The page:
Professor Abdus Salam, the first Muslim scientist who won a Nobel Prize, shared the 1979 Nobel Prize for physics with two American scientists, Sheldon Glashow and Steven Weinberg for their independent development of a theory unifying the electromagnetic and the weak nuclear forces. He was born in Pakistan on 29 January 1926 and remained a proud citizen of Pakistan all his life and after death his remains were also transported and buried in Pakistan on November 25, 1996.
Abdus Salam was a hero and a role model for a great number of Pakistani youth in particular and Muslims in general. He was the lone Pakistani star who rose from one of the most underdeveloped regions of his country and shone brightly on the international scene. He not only researched for the Gauge Unification of Fundamental Forces, but also was a great believer in the unification of the international scientific community. His efforts in this regard bore him the fruit of the International Center for Theoretical Physics (ICTP) for which he was the founding director. This unique institution in Triest, Italy invites and benefits over a thousand scientists each year from all around the world. He also discharged his duties as Professor of Theoretical Physics at Imperial College, London. He was associated with numerous commissions, associations, committees and other learned bodies.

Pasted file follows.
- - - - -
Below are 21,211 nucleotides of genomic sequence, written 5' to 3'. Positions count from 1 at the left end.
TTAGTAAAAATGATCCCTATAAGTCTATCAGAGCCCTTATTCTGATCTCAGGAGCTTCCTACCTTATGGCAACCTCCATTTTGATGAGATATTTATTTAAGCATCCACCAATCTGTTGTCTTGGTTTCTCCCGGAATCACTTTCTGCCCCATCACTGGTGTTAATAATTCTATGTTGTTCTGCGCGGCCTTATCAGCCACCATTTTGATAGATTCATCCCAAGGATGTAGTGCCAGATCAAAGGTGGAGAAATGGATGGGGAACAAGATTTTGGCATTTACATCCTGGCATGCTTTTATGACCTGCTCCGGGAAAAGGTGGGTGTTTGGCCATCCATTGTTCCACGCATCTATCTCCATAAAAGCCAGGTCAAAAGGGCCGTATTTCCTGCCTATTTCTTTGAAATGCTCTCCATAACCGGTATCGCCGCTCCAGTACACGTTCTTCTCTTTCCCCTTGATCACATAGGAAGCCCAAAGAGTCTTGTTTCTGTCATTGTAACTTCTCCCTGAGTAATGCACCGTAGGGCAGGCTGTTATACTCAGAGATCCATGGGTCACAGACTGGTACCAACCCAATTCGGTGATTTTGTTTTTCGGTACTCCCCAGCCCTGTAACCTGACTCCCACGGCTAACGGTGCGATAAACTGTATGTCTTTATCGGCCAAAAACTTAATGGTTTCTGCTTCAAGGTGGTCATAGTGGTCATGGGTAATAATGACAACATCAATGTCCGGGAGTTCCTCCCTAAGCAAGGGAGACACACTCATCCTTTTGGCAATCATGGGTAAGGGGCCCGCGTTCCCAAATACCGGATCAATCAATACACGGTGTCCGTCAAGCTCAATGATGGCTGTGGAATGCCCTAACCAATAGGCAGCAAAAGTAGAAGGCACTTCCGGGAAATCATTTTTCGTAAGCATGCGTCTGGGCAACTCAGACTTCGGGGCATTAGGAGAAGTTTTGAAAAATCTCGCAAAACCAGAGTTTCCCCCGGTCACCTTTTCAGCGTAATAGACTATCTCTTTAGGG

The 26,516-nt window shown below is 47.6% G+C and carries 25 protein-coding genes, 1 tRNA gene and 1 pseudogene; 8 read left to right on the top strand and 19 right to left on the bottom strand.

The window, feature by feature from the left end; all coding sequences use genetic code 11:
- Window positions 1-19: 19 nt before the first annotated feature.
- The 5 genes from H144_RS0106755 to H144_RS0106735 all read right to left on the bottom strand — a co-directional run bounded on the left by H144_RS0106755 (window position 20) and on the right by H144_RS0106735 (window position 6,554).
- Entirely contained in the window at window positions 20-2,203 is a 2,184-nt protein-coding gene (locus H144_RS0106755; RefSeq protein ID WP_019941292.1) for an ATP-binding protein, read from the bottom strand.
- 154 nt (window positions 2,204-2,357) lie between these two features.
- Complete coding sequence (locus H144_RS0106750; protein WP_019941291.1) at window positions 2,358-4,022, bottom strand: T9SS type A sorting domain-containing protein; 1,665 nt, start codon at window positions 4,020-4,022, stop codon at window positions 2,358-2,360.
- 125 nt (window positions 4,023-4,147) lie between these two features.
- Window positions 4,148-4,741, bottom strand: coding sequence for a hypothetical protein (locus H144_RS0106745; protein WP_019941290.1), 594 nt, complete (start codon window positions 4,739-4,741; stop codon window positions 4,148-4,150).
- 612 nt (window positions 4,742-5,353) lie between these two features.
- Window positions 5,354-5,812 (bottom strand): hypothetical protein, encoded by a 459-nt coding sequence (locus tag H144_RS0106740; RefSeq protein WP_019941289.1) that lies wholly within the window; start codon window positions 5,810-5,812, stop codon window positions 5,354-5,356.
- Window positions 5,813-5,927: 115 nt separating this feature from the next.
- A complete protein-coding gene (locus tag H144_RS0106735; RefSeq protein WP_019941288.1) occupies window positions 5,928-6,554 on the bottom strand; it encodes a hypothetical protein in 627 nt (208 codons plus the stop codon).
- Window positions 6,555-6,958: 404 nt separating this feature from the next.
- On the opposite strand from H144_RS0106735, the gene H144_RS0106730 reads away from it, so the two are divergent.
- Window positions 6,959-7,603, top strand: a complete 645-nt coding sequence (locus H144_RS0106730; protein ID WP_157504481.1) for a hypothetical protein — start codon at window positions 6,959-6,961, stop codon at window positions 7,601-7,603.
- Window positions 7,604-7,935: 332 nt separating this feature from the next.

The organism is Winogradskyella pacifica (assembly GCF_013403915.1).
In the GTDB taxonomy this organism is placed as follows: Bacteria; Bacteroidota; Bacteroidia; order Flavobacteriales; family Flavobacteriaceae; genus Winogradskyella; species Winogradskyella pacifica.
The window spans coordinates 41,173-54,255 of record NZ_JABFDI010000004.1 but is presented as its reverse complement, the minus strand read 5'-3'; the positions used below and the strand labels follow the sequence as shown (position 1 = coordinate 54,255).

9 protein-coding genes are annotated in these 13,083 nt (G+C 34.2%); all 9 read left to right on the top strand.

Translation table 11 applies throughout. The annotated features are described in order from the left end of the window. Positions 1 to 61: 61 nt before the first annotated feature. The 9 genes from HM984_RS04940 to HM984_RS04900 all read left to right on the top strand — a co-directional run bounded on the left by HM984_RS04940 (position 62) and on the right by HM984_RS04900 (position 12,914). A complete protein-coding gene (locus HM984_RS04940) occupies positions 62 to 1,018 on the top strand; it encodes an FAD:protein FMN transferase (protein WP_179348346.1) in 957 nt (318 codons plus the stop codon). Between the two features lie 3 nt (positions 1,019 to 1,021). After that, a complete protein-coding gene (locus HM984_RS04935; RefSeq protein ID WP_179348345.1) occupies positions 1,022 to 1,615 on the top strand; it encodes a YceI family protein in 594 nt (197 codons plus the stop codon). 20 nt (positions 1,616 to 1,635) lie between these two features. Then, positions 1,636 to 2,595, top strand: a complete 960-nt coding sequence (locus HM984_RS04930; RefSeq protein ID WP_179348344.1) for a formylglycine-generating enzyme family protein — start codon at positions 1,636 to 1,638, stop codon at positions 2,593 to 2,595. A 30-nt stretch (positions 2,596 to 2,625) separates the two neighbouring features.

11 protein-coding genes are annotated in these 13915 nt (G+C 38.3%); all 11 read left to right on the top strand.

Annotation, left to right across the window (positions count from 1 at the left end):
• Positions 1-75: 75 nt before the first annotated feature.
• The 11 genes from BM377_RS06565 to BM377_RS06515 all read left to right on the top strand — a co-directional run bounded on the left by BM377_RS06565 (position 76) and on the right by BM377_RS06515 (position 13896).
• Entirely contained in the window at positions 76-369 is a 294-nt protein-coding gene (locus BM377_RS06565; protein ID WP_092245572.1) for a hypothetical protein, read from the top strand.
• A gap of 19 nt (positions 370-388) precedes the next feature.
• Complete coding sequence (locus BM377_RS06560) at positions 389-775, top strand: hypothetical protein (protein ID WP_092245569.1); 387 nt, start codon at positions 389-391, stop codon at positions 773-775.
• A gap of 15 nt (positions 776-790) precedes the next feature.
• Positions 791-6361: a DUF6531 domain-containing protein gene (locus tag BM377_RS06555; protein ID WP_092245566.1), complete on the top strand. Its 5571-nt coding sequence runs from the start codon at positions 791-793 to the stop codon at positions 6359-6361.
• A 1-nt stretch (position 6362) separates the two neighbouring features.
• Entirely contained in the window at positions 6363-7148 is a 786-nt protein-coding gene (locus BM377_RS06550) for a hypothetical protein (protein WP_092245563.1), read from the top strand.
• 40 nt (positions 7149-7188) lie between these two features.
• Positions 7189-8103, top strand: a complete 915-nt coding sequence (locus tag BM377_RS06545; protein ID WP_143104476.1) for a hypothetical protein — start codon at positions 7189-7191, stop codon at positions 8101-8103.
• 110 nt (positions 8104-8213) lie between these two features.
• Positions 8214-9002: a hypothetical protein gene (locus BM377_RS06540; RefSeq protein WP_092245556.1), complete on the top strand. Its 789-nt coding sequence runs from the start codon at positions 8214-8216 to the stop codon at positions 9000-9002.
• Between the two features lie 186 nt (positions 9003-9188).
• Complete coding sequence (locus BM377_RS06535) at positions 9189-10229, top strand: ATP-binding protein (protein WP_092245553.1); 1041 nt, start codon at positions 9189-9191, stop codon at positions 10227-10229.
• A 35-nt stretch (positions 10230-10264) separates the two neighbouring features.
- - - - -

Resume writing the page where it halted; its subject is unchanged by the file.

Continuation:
He was the most powerful and influential advocate of science for developing countries. For him the difference between the developed world and the developing world was not of wealth but of science and technology. His own example has demonstrated that the 'third world' cannot only learn it, but also excel in it, and can even be its creator. To promote science in third world countries he built a network of organization such as Third World Academy of Sciences (TWAS), Third World Organization for Women in Science (TWOWS), etc.
Professor Salam was a great source of inspiration, guidance and in some cases financial support for many of budding scientists from all around the world. Quite a few students received financial aid from him.
Dr. Abdus Salam's was such a personality that our youth ought to emulate. He is no more with us. The best way to cherish his memory is to create an environment that is conducive for the development of scientific spirit and temper essential for the creation of many more Salams. This is why the National Department of Education at AMJ Canada Inc strives every year to hold this exciting event that encourages students to think like young scientists. The main purpose of the fair is to raise the profile of science among children, parents and community at large. This also helps show the progress of our youth in Sciences through years by demonstration of their scientific learning and achievements at the fair every year.